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Twelve Emperors by Suetonius

Vespasian, Chapter 19: Entertainment[AD 69-79]
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At the plays with which he [Note 1] dedicated the new stage of the theatre of Marcellus he revived the old musical entertainments. To Apelles, the tragic actor, he gave four hundred thousand sesterces; to Terpnus and Diodorus, the lyre-players, two hundred thousand each; to several a hundred thousand; while those who received least were paid forty thousands and numerous golden crowns were awarded besides. He gave constant dinner-parties, too, usually formally and sumptuously, to help the marketmen. He gave gifts to women on the Kalends of March [The Matronalia, or Feast of Married Women; see Hor. Odes, 3.8, 1], as he did to the men on the Saturnalia. Yet even so he could not be rid of his former ill-repute for covetousness. The Alexandrians persisted in calling him Kybiosactes [Meaning, "dealer in square pieces of salt fish"], the surname of one of their kings who was scandalously stingy. Even at his funeral, Favor, a leading actor of mimes, who wore his mask and, according to the usual custom, imitated the actions and words of the deceased during his lifetime, having asked the procurators in a loud voice how much his funeral procession would cost, and hearing the reply "Ten million sesterces," cried out: "Give me a hundred thousand and fling me into the Tiber!"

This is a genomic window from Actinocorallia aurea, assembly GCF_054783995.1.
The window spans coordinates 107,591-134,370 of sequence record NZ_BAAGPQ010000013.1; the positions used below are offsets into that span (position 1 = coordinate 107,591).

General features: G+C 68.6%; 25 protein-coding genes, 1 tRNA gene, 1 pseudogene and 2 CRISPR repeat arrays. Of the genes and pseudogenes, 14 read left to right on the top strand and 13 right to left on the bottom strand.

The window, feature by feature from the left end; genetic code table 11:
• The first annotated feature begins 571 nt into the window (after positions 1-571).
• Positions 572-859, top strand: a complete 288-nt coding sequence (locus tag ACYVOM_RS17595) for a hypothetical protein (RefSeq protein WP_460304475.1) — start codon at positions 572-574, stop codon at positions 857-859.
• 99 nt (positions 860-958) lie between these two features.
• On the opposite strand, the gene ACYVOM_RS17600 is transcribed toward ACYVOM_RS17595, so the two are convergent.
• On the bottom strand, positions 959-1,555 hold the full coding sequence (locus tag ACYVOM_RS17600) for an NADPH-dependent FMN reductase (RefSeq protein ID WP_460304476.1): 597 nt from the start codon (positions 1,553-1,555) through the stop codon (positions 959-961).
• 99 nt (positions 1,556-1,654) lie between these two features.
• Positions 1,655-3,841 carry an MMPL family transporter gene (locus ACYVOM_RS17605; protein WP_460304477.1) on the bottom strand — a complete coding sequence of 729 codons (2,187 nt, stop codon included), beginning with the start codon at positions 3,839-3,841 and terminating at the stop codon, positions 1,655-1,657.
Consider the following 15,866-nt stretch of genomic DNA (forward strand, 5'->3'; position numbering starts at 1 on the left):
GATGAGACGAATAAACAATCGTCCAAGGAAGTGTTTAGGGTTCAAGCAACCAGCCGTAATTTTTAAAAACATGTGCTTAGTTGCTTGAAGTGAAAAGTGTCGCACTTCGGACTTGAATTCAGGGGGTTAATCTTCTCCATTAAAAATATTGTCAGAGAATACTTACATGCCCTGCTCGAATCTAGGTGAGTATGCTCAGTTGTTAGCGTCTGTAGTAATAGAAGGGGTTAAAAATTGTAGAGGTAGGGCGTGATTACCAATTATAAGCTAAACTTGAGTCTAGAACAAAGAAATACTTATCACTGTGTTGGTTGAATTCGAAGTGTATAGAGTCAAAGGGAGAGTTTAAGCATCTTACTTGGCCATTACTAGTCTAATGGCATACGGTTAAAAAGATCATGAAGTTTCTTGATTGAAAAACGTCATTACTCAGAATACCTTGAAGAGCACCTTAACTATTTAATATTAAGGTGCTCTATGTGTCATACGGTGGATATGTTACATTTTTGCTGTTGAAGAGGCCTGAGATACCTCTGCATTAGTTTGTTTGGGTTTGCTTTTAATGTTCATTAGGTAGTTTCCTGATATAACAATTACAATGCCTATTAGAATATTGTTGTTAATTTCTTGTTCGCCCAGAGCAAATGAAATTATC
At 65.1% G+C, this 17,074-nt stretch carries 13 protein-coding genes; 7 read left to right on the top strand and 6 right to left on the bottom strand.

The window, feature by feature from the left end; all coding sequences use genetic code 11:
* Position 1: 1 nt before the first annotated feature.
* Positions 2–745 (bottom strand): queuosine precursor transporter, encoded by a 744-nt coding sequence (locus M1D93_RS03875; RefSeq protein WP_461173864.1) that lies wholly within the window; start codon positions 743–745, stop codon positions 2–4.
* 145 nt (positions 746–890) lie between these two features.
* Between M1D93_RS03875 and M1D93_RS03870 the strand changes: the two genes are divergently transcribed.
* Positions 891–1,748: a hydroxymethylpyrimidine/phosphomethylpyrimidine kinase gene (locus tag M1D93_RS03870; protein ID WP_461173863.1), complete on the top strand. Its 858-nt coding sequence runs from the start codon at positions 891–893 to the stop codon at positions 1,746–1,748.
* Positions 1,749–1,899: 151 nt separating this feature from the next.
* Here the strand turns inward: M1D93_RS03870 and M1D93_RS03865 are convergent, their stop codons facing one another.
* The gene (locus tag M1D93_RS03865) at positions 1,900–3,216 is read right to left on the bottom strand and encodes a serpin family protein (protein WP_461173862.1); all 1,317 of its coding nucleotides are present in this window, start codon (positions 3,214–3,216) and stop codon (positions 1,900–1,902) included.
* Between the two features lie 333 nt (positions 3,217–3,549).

Note 1: he = Vespasian

Event: Vespasian emperor